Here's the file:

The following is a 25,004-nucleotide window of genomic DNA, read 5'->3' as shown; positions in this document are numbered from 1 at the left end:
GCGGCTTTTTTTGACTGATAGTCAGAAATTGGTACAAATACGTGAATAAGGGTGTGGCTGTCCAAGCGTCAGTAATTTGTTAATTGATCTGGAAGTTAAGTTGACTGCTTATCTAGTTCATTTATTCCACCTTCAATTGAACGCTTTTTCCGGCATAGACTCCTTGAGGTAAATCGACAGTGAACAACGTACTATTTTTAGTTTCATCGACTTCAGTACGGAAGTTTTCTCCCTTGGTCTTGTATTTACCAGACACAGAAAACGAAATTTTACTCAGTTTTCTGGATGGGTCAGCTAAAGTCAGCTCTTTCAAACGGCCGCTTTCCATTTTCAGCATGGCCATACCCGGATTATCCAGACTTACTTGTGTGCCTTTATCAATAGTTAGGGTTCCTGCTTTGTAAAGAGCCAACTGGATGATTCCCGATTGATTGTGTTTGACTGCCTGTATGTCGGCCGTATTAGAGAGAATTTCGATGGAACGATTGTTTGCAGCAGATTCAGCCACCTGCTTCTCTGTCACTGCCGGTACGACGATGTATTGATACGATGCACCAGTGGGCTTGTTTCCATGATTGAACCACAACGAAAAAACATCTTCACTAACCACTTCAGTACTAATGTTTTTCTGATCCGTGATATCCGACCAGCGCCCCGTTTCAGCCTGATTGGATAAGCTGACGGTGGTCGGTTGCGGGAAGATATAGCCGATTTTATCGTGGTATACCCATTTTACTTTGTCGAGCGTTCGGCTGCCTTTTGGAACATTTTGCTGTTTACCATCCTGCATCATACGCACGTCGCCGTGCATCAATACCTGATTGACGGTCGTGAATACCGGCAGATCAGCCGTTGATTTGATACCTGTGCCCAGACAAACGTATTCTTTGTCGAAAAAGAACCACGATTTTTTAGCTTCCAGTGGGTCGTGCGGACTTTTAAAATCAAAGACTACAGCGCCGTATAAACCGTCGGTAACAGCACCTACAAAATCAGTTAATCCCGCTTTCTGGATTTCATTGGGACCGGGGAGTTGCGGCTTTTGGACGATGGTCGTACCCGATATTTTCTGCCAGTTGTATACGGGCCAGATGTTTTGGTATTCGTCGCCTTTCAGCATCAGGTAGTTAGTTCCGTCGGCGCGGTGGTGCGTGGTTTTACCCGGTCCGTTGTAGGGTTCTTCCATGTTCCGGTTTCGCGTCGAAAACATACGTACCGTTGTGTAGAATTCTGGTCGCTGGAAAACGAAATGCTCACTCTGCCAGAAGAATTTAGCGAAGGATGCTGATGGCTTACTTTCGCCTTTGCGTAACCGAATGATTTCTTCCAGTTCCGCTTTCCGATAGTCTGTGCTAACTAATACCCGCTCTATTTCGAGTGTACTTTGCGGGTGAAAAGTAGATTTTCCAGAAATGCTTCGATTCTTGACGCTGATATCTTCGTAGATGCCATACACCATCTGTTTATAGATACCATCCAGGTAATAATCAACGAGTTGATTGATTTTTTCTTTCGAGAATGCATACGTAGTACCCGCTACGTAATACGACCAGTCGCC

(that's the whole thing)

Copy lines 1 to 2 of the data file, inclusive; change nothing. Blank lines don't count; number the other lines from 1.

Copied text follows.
The following is a 25,004-nucleotide window of genomic DNA, read 5'->3' as shown; positions in this document are numbered from 1 at the left end:
GCGGCTTTTTTTGACTGATAGTCAGAAATTGGTACAAATACGTGAATAAGGGTGTGGCTGTCCAAGCGTCAGTAATTTGTTAATTGATCTGGAAGTTAAGTTGACTGCTTATCTAGTTCATTTATTCCACCTTCAATTGAACGCTTTTTCCGGCATAGACTCCTTGAGGTAAATCGACAGTGAACAACGTACTATTTTTAGTTTCATCGACTTCAGTACGGAAGTTTTCTCCCTTGGTCTTGTATTTACCAGACACAGAAAACGAAATTTTACTCAGTTTTCTGGATGGGTCAGCTAAAGTCAGCTCTTTCAAACGGCCGCTTTCCATTTTCAGCATGGCCATACCCGGATTATCCAGACTTACTTGTGTGCCTTTATCAATAGTTAGGGTTCCTGCTTTGTAAAGAGCCAACTGGATGATTCCCGATTGATTGTGTTTGACTGCCTGTATGTCGGCCGTATTAGAGAGAATTTCGATGGAACGATTGTTTGCAGCAGATTCAGCCACCTGCTTCTCTGTCACTGCCGGTACGACGATGTATTGATACGATGCACCAGTGGGCTTGTTTCCATGATTGAACCACAACGAAAAAACATCTTCACTAACCACTTCAGTACTAATGTTTTTCTGATCCGTGATATCCGACCAGCGCCCCGTTTCAGCCTGATTGGATAAGCTGACGGTGGTCGGTTGCGGGAAGATATAGCCGATTTTATCGTGGTATACCCATTTTACTTTGTCGAGCGTTCGGCTGCCTTTTGGAACATTTTGCTGTTTACCATCCTGCATCATACGCACGTCGCCGTGCATCAATACCTGATTGACGGTCGTGAATACCGGCAGATCAGCCGTTGATTTGATACCTGTGCCCAGACAAACGTATTCTTTGTCGAAAAAGAACCACGATTTTTTAGCTTCCAGTGGGTCGTGCGGACTTTTAAAATCAAAGACTACAGCGCCGTATAAACCGTCGGTAACAGCACCTACAAAATCAGTTAATCCCGCTTTCTGGATTTCATTGGGACCGGGGAGTTGCGGCTTTTGGACGATGGTCGTACCCGATATTTTCTGCCAGTTGTATACGGGCCAGATGTTTTGGTATTCGTCGCCTTTCAGCATCAGGTAGTTAGTTCCGTCGGCGCGGTGGTGCGTGGTTTTACCCGGTCCGTTGTAGGGTTCTTCCATGTTCCGGTTTCGCGTCGAAAACATACGTACCGTTGTGTAGAATTCTGGTCGCTGGAAAACGAAATGCTCACTCTGCCAGAAGAATTTAGCGAAGGATGCTGATGGCTTACTTTCGCCTTTGCGTAACCGAATGATTTCTTCCAGTTCCGCTTTCCGATAGTCTGTGCTAACTAATACCCGCTCTATTTCGAGTGTACTTTGCGGGTGAAAAGTAGATTTTCCAGAAATGCTTCGATTCTTGACGCTGATATCTTCGTAGATGCCATACACCATCTGTTTATAGATACCATCCAGGTAATAATCAACGAGTTGATTGATTTTTTCTTTCGAGAATGCATACGTAGTACCCGCTACGTAATACGACCAGTCGCC